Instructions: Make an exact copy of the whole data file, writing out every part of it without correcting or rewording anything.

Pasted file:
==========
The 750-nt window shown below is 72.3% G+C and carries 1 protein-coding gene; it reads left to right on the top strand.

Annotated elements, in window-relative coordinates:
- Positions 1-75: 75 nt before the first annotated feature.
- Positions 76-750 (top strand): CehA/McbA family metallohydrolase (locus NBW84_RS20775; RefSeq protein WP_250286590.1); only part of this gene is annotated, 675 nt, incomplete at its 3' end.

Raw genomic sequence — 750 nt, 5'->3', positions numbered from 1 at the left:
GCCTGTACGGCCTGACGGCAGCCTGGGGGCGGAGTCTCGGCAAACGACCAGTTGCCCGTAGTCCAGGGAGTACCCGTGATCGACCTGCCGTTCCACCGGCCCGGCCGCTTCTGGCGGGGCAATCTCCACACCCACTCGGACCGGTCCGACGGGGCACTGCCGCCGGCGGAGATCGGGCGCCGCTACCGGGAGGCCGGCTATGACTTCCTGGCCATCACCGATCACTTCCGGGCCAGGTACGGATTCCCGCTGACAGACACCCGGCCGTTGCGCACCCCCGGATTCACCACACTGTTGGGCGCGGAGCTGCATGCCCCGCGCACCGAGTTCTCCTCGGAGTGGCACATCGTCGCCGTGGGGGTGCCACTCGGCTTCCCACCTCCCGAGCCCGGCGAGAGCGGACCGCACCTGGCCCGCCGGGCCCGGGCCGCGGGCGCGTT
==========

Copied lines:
The 750-nt window shown below is 72.3% G+C and carries 1 protein-coding gene; it reads left to right on the top strand.

Annotated elements, in window-relative coordinates:
- Positions 1-75: 75 nt before the first annotated feature.
- Positions 76-750 (top strand): CehA/McbA family metallohydrolase (locus NBW84_RS20775; RefSeq protein WP_250286590.1); only part of this gene is annotated, 675 nt, incomplete at its 3' end.

Raw genomic sequence — 750 nt, 5'->3', positions numbered from 1 at the left:
GCCTGTACGGCCTGACGGCAGCCTGGGGGCGGAGTCTCGGCAAACGACCAGTTGCCCGTAGTCCAGGGAGTACCCGTGATCGACCTGCCGTTCCACCGGCCCGGCCGCTTCTGGCGGGGCAATCTCCACACCCACTCGGACCGGTCCGACGGGGCACTGCCGCCGGCGGAGATCGGGCGCCGCTACCGGGAGGCCGGCTATGACTTCCTGGCCATCACCGATCACTTCCGGGCCAGGTACGGATTCCCGCTGACAGACACCCGGCCGTTGCGCACCCCCGGATTCACCACACTGTTGGGCGCGGAGCTGCATGCCCCGCGCACCGAGTTCTCCTCGGAGTGGCACATCGTCGCCGTGGGGGTGCCACTCGGCTTCCCACCTCCCGAGCCCGGCGAGAGCGGACCGCACCTGGCCCGCCGGGCCCGGGCCGCGGGCGCGTT